We transport people, goods and information from A to B every day. To facilitate this transport, we must constantly maintain and optimise our transport system. We make plans to improve public transport, to build new connections, to build distribution centres or to reduce air pollution from transport. An efficiently functioning transport system ensures that the transport of people, goods and information will also be guaranteed in the future.
The maintenance, management and optimisation of the transport system by the government and the business community raises many questions. What does it cost to enlarge a road? Which alternatives to public transport are the most effective? How many emissions do passenger and freight transport produce in the long term? Where do goods come from and where do they go? What is a good location for a new terminal? Many of these questions are extensive and complex. Panteia therefore frequently develops and uses transport models to help gain and provide insight into these types of questions.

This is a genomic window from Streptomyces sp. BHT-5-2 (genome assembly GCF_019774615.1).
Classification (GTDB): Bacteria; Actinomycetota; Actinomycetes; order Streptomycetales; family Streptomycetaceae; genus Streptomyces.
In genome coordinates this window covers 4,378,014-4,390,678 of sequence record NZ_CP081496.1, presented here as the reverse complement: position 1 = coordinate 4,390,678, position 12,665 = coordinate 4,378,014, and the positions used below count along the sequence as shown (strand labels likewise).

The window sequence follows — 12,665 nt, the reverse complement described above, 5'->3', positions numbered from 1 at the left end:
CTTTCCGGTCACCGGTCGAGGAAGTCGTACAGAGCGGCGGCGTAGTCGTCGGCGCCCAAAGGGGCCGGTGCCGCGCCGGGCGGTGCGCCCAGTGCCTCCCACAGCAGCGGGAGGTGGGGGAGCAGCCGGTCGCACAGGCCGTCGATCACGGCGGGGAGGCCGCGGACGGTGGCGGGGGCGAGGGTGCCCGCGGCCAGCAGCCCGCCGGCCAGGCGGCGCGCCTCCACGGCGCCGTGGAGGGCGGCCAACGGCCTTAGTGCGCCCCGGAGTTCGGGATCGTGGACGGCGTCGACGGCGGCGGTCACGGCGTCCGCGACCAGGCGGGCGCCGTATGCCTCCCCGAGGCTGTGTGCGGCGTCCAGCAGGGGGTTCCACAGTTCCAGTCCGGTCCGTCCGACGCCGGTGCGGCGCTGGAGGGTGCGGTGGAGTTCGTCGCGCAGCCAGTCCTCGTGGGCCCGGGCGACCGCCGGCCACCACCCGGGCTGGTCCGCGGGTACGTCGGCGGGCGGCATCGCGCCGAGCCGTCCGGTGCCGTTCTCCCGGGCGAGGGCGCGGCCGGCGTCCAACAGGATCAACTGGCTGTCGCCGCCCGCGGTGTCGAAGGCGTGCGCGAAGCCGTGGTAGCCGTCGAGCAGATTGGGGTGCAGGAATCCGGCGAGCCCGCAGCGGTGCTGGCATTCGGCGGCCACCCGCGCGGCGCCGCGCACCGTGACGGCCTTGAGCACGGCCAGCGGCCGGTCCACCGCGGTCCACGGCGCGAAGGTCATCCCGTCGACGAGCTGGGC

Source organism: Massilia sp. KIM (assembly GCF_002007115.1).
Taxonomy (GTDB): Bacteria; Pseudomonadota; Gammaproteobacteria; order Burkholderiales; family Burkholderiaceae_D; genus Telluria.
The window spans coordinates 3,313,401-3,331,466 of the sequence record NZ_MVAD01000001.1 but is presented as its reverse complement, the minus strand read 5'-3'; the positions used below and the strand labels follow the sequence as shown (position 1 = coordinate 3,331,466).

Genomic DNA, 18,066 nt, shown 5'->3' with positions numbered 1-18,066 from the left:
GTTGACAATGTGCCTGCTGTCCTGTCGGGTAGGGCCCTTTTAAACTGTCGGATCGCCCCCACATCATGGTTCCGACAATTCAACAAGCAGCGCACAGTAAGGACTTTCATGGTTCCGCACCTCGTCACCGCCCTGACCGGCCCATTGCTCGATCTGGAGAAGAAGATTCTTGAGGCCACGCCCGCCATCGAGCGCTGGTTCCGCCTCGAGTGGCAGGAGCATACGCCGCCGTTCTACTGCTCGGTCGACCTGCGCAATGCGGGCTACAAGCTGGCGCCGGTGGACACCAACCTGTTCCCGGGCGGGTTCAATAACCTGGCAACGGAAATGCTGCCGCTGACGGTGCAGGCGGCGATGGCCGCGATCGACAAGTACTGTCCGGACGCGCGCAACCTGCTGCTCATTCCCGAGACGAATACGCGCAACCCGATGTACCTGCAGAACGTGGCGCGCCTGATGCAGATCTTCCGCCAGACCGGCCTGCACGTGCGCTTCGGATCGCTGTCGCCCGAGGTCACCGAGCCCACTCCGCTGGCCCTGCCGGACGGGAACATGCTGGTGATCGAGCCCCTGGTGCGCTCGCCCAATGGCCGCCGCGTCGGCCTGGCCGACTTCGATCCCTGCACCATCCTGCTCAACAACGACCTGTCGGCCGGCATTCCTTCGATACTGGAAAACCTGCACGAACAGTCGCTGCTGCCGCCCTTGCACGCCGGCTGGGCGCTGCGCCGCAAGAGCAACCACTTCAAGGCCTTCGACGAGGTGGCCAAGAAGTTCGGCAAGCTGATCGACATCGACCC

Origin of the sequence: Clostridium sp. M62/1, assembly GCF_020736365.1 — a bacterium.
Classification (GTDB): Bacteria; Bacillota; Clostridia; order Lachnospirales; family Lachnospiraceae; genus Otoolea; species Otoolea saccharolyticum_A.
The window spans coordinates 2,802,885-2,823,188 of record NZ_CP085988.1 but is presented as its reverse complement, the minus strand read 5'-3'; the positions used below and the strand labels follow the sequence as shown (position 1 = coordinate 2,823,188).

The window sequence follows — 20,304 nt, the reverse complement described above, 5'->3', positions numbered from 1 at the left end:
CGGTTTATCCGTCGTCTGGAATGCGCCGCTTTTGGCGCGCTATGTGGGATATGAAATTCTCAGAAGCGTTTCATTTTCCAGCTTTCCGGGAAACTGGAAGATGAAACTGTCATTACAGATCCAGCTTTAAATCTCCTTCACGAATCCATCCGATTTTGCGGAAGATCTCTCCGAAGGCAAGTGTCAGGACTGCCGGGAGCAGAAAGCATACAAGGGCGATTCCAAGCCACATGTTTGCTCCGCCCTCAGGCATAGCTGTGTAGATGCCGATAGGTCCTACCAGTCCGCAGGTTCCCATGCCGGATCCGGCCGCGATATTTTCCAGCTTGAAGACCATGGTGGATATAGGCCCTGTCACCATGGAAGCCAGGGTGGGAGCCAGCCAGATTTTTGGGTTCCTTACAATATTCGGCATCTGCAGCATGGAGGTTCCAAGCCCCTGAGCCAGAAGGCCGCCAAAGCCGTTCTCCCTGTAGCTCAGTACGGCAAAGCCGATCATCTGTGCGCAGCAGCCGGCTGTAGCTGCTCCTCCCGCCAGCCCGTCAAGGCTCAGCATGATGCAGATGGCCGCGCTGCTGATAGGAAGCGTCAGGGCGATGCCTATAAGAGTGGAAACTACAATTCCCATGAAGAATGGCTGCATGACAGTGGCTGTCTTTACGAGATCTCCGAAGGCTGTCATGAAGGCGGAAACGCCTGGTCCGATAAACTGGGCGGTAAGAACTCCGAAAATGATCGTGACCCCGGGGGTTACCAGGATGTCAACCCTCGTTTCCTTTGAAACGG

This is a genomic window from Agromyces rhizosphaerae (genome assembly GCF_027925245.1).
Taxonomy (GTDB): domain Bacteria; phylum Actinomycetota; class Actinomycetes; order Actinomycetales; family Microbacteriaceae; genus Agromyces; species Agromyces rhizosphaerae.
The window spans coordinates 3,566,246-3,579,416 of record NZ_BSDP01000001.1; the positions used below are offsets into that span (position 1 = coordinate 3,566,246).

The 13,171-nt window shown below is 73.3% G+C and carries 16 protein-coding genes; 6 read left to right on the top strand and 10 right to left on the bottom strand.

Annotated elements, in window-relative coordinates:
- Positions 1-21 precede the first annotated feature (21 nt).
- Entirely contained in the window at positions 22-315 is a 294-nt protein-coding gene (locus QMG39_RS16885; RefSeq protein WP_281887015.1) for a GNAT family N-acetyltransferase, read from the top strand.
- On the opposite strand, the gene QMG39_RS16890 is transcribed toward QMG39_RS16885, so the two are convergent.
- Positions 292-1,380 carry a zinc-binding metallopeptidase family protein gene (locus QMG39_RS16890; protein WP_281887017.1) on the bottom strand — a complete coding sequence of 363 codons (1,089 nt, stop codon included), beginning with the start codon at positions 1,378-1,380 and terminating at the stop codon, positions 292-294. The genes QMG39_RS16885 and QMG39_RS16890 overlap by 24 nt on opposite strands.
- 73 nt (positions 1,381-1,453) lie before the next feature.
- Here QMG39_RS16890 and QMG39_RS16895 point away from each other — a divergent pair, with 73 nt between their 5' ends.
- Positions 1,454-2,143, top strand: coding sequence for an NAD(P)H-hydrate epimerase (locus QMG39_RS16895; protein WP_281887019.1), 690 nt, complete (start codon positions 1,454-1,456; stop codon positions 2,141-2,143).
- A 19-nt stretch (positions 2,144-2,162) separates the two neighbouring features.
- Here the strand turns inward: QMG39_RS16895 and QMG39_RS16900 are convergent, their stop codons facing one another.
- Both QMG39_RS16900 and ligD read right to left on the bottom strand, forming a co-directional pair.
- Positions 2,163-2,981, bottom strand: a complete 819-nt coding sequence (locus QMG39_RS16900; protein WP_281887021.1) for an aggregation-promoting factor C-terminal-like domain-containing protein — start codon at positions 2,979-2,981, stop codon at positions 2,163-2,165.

We have previously deployed transport models for:
- Short and long-term developments for transport and traffic;
- Corridor studies and hinterland connections;
- Forecasts for inland navigation, maritime navigation, road, rail and public transport;
- Cost-benefit analyses for infrastructure;
- Feasibility studies for public transport and road traffic, for example;
- Economic and spatial effects of goods and passenger transport;
- Cost calculations for freight transport;
- External effects of transport.
The transport models we use distinguish between passenger and freight transport. We develop and use proprietary models, such as the European freight transport model NEAC. But we also use third-party models. In the Netherlands, for example, we use passenger and freight transport models such as LMS, NRM, BasGoed, V-MRDH, BBMA or Bivas. The models are usually made for a specific purpose. We know which models can be used for which issues.